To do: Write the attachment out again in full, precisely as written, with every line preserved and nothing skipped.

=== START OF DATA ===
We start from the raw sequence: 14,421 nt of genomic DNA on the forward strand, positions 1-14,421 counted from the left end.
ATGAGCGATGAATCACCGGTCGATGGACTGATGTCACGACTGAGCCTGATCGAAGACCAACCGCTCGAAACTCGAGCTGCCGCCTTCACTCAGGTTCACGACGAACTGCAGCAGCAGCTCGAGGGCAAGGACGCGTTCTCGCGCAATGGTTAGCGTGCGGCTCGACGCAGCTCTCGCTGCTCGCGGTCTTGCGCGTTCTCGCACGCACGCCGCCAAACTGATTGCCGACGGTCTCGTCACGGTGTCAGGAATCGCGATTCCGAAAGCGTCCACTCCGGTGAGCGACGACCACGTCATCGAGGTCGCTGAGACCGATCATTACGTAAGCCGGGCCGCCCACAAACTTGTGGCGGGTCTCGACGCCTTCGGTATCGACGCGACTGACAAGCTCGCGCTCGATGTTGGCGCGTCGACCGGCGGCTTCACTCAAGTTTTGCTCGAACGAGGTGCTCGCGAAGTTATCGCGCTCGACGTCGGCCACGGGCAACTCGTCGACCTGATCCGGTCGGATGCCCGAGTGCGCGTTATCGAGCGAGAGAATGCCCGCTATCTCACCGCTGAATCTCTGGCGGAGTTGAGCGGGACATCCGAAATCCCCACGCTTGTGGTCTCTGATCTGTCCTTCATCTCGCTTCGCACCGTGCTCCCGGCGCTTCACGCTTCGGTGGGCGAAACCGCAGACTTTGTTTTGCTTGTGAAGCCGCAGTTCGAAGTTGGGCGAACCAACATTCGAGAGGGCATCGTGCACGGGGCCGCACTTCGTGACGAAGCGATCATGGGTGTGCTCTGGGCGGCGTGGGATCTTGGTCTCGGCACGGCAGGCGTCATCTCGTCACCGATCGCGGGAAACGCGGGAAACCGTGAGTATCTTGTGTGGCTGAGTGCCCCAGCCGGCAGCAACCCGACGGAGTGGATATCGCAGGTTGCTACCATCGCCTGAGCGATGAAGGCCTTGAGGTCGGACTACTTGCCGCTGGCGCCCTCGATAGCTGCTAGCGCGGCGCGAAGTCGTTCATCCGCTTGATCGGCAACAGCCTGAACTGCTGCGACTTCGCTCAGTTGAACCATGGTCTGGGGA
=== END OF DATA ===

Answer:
We start from the raw sequence: 14,421 nt of genomic DNA on the forward strand, positions 1-14,421 counted from the left end.
ATGAGCGATGAATCACCGGTCGATGGACTGATGTCACGACTGAGCCTGATCGAAGACCAACCGCTCGAAACTCGAGCTGCCGCCTTCACTCAGGTTCACGACGAACTGCAGCAGCAGCTCGAGGGCAAGGACGCGTTCTCGCGCAATGGTTAGCGTGCGGCTCGACGCAGCTCTCGCTGCTCGCGGTCTTGCGCGTTCTCGCACGCACGCCGCCAAACTGATTGCCGACGGTCTCGTCACGGTGTCAGGAATCGCGATTCCGAAAGCGTCCACTCCGGTGAGCGACGACCACGTCATCGAGGTCGCTGAGACCGATCATTACGTAAGCCGGGCCGCCCACAAACTTGTGGCGGGTCTCGACGCCTTCGGTATCGACGCGACTGACAAGCTCGCGCTCGATGTTGGCGCGTCGACCGGCGGCTTCACTCAAGTTTTGCTCGAACGAGGTGCTCGCGAAGTTATCGCGCTCGACGTCGGCCACGGGCAACTCGTCGACCTGATCCGGTCGGATGCCCGAGTGCGCGTTATCGAGCGAGAGAATGCCCGCTATCTCACCGCTGAATCTCTGGCGGAGTTGAGCGGGACATCCGAAATCCCCACGCTTGTGGTCTCTGATCTGTCCTTCATCTCGCTTCGCACCGTGCTCCCGGCGCTTCACGCTTCGGTGGGCGAAACCGCAGACTTTGTTTTGCTTGTGAAGCCGCAGTTCGAAGTTGGGCGAACCAACATTCGAGAGGGCATCGTGCACGGGGCCGCACTTCGTGACGAAGCGATCATGGGTGTGCTCTGGGCGGCGTGGGATCTTGGTCTCGGCACGGCAGGCGTCATCTCGTCACCGATCGCGGGAAACGCGGGAAACCGTGAGTATCTTGTGTGGCTGAGTGCCCCAGCCGGCAGCAACCCGACGGAGTGGATATCGCAGGTTGCTACCATCGCCTGAGCGATGAAGGCCTTGAGGTCGGACTACTTGCCGCTGGCGCCCTCGATAGCTGCTAGCGCGGCGCGAAGTCGTTCATCCGCTTGATCGGCAACAGCCTGAACTGCTGCGACTTCGCTCAGTTGAACCATGGTCTGGGGA